One day this man told those who were listening (or overhearing? I can’t remember him talking like a teacher) that hippies read a book called Stranger in a Strange Land, that it was like the hippie bible. Like nurses, or Franciscans blessing this animal, who was me. My favorite, and only. Nothing mystical. I have no idea how it got in my possession. What is that? I preferred used books, and it had the best quality ones. Mostly scores and stats of especially baseball. I never really read them, just liked the idea of them and getting smart if you had them around. And so it was that there was this one pleasant day I’d come in and was wandering around, checking spines and then back covers and a few interior pages. That had nothing to do with a revolution, since I used to steal shit when I didn’t know that word and it was candy or beer or gin or albums — those were the gentle things. Not a big town, Santa Barbara was a romantically beautiful one. Slow at first, word after word looked up, graph to page to chapter to one after another. Books weren’t an item in my home. And I wanted to read the books for class cover to cover. These were the Vietnam years. I didn’t get the book at all, what it was about, and I never heard the word “grok” with any of the peoples I encountered then or ever. I wasn’t sure what to do next, where to hide (I couldn’t even walk that block for years, pass by), where to be me. He didn’t start screaming or calling me names or yelling about police or arrest, didn’t rush down to shake or lecture me and cause me to run like a fool. Back then libraries to me were field trips, where teachers took you every so often and I had to go and, there, be told to shut up. I was 50% books, both mind and body. Mostly it became stranger books. Of course I read Marx, Hegel, Marcuse and Fanon, the Soledad Brothers, Wright, Cleaver. I played sports. There were kind people at desks offering to help me out. It made me feel smarter and that seemed…well, good. I’ve read in a lot of them now, too. And my world flipped. Because real fast I started changing too. I remember I did like the glossy-cover encyclopedias they sold, I think it was weekly (could have been monthly), in the supermarkets way back then. I got into mass westerns, my keeper favorites those when the lead character was an Indian and particularly a half-breed, my specialty. I wanted smart. I’d never been a book boy young. I didn’t go there so often, just easy to drive to the “city” (I came up in the city of LA) and there was a Mexican restaurant with chilaquiles which always cheered me up. And devastated by the loss. And so it was either Vietnam or, to stall, junior college. I spent hours there learning its sections, trying ones in Spanish, trying ones in French. And I wanted everything I read. I would steal Camus, Rulfo, Hesse, Paz, Beckett, and Dostoyevsky. I mean, I didn’t like that I stole books. Sometimes I didn’t steal, though mostly that could be seen as strategy — buy one or two real cheap, pants an expensive one or two. I might read a sports page. But I did like that I’d read a book (even if I don’t think I did it, really, at least most of it). Only a California type that did things well and thoughtfully and wasn’t messed up as…people like me. You know how it is when you’re walking in the remnants of ancient cities. I didn’t grow up with my father, a WWII Marine sergeant, but even he, like many, wasn’t sure it was a wise move to be a draftee and go there. I walked into Santa Barbara’s library. By that I mean for and in me. Plato to Chuang Tzu to Garcia Marquez and so on. For me it was as if I walked into a cathedral, and a sweet hum of wind light was in my ears and turned my eyes both upward and inward. Hippies, weed, mushrooms, all as common as long hair (acid seemed to be for nerdy or loony whiteboys who didn’t need jobs or come from where they mattered) and those drafted and going, or finally back but a touch wacko and scary. I don’t mean that to imply he was Zen, something as silly as that. I kept my full-time employment and went to community college. Nobody and not me either in this class cared and that’s why we were in it. Books that led to more books. There wasn’t a class I came in knowing anything. Like that part of my stupid life was done. I wanted to learn about hippies because I liked marijuana and music and…all that seemed pretty nice about their cute girls and easy life. But it did help to justify it that I was, uh, stealing for the revolution and not me me me. Once even Porter (I saw all the pretty English majors carrying around her bestselling collection). Things changed right after high school. Probably 25 words a page, very colorful drawings, 30 big pages total? I creeped off, eyes down, a sicko. I didn’t steal it, I say to assure you. I’d persuaded my mom to buy one or two or even three. And I got to what is probably its prettiest public space (as in a 1000 years later antiquity, its monumental center), the courthouse, museum, library. I felt like we knew each other, we approved of each other. There followed books that weren’t assigned. It was like discovering girls for me. People reading, learning, from books. Never again. Then books others told me about. Coincided, a little, with me needing to use libraries with stranger books than any bookstore would or could have. I don’t remember where I was, what section, which books. My love of books and bookstores and especially IV Bookstore (I’m still ashamed, my penance this) blew up —expanded — to libraries great and small. By the time I transferred to UC Santa Barbara, I thought I was a full-fledged intellectual. I don’t know where I got it but I don’t believe I stole it. I wanted a revolution. Except the stealing part. Then ones I found out about. Obvious, right? I always thought he was Japanese. But I was cured. “Never come back here again,” he said sternly. He just stared at me calmly and spoke in a normal voice. In the land I’d come up in, it was stupid sucks (the worst of them big and pissed off for being ugly) into scamming or gaming something, and mostly drunk or getting there. It must have been in a more open area than I usually was. I wanted a few. These library places were still and calm because there was reading going on. The bookstore had an upper floor that surrounded the main floor, like a gigantic, railed, overhead shelf, where we patrons never went. I was starving for it all. Whatever was around, whatever anybody wanted to play. Okay, that last part didn’t happen thus or at all or with sound effects or a light show. I loved his bookstore. So much of my intimate time there. They weren’t often even anything to do with revolution. I was good at that. Not just UCSB’s or UCLA’s, not just Santa Barbara’s, but ones in El Paso, Austin, Albuquerque, New York, Stanford, the Library of Congress, all these hexagons (what Borges called them) an entrance to an embracing homeland, where I am both innocent and mature over and over, where, good day or bad, sure or confused, I can always imagine I am going to heaven. That want to own that book you read, like it’s yours? After, I was walking. SEPTEMBER 22, 2017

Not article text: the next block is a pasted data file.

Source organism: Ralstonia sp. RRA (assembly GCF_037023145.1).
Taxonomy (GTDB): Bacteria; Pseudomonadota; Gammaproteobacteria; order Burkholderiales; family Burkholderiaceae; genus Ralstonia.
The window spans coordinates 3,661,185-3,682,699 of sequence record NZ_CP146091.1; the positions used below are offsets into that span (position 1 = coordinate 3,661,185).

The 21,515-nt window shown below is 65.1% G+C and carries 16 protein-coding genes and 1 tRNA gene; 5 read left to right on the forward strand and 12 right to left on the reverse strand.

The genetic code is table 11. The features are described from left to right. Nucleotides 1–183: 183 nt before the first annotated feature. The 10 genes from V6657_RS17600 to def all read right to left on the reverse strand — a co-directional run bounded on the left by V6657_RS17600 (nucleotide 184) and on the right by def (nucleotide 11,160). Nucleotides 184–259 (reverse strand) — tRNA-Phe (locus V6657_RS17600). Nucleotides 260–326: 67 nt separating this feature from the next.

This piece appears in the LARB Print Quarterly Journal: No. I know, that simple unless you’d never paid close attention with your brain. You sense time and history, your own life in a larger perspective. And maybe I’d been getting so comfortable in there, so used to doing what I did, that I forgot where I was and what I was doing wasn’t good: two books down my pants and I looked up (was something said, or all non-verbal alarms?) and the owner was glaring at me. My favorite bookstore was the Isla Vista Bookstore. I loved it. I was such a regular I’d often go there and find a new subject or book and read right there. I put the stolen books back on their shelf. How many hours or days later I don’t remember, but I was in downtown Santa Barbara. I did have a child’s picture book of Moby Dick. I found I liked all kinds of subjects and titles. I was truly ashamed. I stopped. He couldn’t help liking me too — he was a bookstore owner, I was the epitome of who and what they were for. I thought the teacher was a drunk. And I stole books. I’d read a book my senior year — by that I mean I tried to — because I was in this special two-hour flunky English class. 15, Revolution
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I wasn’t a book boy.